Tuesday, May 18, 2010


It is known in the social circles I frequent that I am a runner, and if I find myself in a new circle, it doesn’t take long for that topic to surface.  I love running and I love talking about running.  This sometimes means that new runners or those who would like to begin running will discuss their experiences with me and sometimes ask for help.  I love this.  Running has been such a wonderful part of my life, and I am thrilled when someone expresses the desire to make it a part of theirs. 
Twice I have been a coach for a program called No Boundaries.  This program trains new runners to complete a 5k (3.1 miles).  This program is wonderful for both myself as a coach and the new runners who participate.  It is amazing to start this journey with someone and to finish with them, witnessing their excitement and the empowerment they feel upon crossing that finish line.
MOST of these new runners express one main fear during training.  It isn’t that it will hurt.  It isn’t that they won’t be able to finish.  It isn’t that they will get an injury.  The one main fear expressed by new runners is the fear of being last. 
This usually makes me laugh.  First of all, the universal rule of running is there will ALWAYS be someone faster and there will ALWAYS be someone slower.  There may be a few exceptions, but for the average Joe or Jane, this is the case.
Also, in races from a 5k all the way up to a marathon, there are usually walkers.  A runner can usually beat a walker (unless they are one of those speed walkers and that is a different ballgame altogether).  Plus, there are usually people who haven’t trained a lick, but who want to participate in the event anyway.  Especially fund raising events such as the Liz Hurley Ribbon Run, which is one of the No Boundaries goal events.
And finally, I HAVE been last and I survived.  Here’s the story:
I was 16 years old and running my very first half-marathon in Panama City, FL.  I may have been 15, but I’m not entirely sure.  The most I had ever run was 10 miles (once), and I didn’t do that anywhere close to the half-marathon. 
Because it was so long ago my memories of when things started to go wrong are blurry, but I do remember some feelings and thoughts along the way.  First of all, I was hurting.  Badly.  A half-marathon is no distance to underestimate for a new runner, and I was definitely new to anything more than 6 miles.  Second, I was so far behind the other runners that they closed down the water stops.   So not only was I hurting, I was unbelievably thirsty.  It became an all consuming desire for water that kept me moving at all.  Third, not even the police car that follows the last runner stayed with me.  I was actually glad, as he was getting on my nerves.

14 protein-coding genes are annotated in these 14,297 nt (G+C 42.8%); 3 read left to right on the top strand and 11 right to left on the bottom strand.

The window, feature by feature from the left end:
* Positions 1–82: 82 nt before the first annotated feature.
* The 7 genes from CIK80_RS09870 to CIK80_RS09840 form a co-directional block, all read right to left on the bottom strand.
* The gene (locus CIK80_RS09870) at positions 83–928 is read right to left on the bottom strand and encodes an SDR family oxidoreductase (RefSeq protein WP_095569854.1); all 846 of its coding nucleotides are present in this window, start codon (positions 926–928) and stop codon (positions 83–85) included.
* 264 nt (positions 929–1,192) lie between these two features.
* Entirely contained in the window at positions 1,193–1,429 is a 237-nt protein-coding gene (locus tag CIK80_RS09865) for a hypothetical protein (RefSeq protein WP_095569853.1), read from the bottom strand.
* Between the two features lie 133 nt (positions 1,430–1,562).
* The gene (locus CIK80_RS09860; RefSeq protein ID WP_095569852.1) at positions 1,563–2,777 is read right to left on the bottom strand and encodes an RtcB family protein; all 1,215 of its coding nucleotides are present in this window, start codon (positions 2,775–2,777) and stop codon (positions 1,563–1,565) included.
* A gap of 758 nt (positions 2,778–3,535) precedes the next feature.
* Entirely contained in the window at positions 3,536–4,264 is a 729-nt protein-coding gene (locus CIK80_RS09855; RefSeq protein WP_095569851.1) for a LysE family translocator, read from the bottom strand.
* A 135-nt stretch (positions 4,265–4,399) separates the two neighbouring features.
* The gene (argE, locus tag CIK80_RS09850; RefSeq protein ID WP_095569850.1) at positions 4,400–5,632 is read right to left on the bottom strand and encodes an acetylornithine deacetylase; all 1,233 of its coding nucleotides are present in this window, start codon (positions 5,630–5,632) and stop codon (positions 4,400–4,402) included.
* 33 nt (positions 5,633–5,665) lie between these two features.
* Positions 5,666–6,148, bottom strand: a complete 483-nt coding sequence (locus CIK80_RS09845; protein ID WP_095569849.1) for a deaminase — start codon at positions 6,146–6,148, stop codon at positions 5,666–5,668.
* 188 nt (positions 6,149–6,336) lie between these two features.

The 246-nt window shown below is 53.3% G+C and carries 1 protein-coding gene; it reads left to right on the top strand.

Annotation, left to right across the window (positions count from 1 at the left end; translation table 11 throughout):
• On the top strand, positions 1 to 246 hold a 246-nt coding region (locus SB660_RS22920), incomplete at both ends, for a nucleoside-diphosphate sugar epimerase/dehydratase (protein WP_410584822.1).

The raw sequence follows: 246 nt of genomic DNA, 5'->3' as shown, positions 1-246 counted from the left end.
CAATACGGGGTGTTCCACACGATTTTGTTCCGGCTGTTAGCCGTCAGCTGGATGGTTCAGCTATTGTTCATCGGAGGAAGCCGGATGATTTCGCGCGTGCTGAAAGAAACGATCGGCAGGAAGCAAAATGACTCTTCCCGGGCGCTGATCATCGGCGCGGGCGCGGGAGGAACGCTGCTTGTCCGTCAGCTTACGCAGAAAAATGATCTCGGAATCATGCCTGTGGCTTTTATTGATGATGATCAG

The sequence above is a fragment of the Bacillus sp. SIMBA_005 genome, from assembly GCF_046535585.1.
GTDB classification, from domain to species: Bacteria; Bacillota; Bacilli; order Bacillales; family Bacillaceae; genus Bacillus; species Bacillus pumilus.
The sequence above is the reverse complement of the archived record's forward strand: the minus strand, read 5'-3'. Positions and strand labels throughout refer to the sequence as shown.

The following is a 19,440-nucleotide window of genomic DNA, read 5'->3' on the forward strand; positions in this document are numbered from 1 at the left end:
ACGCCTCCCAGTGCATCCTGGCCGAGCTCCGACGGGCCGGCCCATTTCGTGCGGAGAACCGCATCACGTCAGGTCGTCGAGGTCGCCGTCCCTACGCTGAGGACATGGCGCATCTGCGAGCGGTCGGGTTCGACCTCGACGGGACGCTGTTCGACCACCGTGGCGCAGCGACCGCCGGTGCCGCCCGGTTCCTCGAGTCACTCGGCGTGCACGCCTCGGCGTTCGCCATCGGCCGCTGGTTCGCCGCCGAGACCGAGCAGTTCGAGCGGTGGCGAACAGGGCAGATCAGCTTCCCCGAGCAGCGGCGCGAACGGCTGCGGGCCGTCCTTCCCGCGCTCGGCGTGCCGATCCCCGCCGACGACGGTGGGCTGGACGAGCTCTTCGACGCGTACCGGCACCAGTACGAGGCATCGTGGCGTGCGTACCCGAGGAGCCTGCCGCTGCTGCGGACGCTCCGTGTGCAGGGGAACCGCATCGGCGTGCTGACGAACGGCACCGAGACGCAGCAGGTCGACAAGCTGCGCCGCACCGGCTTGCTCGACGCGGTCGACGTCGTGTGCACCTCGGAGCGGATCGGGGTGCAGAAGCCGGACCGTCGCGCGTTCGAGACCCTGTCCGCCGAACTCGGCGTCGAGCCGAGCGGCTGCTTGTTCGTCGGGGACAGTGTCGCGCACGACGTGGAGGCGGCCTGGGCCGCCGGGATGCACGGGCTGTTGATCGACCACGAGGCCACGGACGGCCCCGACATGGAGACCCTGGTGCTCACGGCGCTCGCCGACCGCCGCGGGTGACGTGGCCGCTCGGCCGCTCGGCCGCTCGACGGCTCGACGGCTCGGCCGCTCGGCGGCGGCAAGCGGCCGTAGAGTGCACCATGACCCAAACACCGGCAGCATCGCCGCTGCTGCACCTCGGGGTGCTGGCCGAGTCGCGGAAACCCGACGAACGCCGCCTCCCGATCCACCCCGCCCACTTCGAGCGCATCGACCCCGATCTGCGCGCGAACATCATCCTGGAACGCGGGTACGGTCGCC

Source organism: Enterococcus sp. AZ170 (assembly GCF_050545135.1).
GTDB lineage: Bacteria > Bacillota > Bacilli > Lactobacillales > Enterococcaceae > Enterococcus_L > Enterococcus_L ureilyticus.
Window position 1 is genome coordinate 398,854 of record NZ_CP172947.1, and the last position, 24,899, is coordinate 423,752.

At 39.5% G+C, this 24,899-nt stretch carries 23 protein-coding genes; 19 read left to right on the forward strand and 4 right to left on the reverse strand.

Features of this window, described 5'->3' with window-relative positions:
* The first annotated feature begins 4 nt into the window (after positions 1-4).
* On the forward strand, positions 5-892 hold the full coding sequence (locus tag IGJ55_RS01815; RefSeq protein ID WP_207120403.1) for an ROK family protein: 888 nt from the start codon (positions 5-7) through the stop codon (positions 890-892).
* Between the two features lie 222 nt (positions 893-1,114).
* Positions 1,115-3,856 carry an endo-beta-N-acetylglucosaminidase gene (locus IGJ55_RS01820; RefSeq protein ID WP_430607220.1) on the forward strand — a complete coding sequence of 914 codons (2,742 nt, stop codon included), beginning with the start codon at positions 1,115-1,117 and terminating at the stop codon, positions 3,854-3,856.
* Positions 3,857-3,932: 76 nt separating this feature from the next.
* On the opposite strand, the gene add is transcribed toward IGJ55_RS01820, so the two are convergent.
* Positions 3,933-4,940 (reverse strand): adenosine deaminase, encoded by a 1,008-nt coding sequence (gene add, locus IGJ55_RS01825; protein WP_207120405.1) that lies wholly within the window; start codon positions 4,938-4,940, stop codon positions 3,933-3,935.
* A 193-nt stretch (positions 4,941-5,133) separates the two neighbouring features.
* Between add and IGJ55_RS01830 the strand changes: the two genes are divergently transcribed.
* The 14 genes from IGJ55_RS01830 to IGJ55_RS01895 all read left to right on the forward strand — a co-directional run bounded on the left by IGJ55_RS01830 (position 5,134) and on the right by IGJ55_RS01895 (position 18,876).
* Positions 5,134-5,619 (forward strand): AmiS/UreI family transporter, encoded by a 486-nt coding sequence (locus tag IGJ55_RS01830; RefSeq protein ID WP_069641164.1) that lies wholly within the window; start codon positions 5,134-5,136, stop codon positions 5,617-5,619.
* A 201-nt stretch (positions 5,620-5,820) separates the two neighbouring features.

Finally, during this never-ending race, I saw my mom and her friend, Maggie, running toward me.  I started to cry and all I could get out was, “I…am…so…thirsty.”  I may have also said something like “this is awful,” but I don’t remember.  Maggie had a water bottle in her hand and she went to some unknown source and filled it. 
They ran with me the rest of the way and that helped.  When I reached the finish line, everyone had already gone to the after party in a park nearby.  All that was left of the finish line was the clock.  A few students from my high school had stayed because they heard someone from Mosley was running the race, so I did get to run by the clock to the sound of a few enthusiastic (probably pitying) cheers. 
I sat down on the sidewalk until my sister arrived to take me home.  Mom and Maggie went to the after party, and I went home to soak in the tub.  When Mom came home, she handed me a medal.  I had won first place in my age group because I was the ONLY person, male or female, under the age of 20 to enter the race.  We laughed.  And I’m sure I said never again but…we know what has become of that.
To any new runners who may be reading, I would say what I always say, and that is you are not going to be last.  And in the very small chance that you are, it is not so bad.  It gives you something to laugh about later and a new goal for your next event.  So keep running.  Even if you are last.  


  1. "there will always be someone faster and someone slower." that's a great general rule. not entirely unlike the rule that there'll always be someone prettier and someone uglier. the trick is to stand next to the uglier guy during photos. likewise, show up to the race with someone slower than you.

    actually, the advice i have for those would-be runners worried about finishing last is this: run your first race with a partner. it gives you someone with whom to train, someone to join you in the tasks of registration, packet pick-up, and pinning your number on for the first time, as well as someone to run with during the race. and in the unlikely chance that you are the last two finishers, you get to enjoy being together.

    ... or you could kick your friend in the shin about 100 meters from the finish line and make a run for it.

  2. That is good stuff and so true! Thanks for your comments!

  3. Well I didn't know you were you until I clicked on your name. Thank you, Brett H. for your hilarious comment! I hope all is well over there! I keep up through your wife's blog, which is awesome (the blog, not my keeping up).

  4. well, i do think my wife's blog is awesome. but i also think it's awesome that you keep up through it. happy running.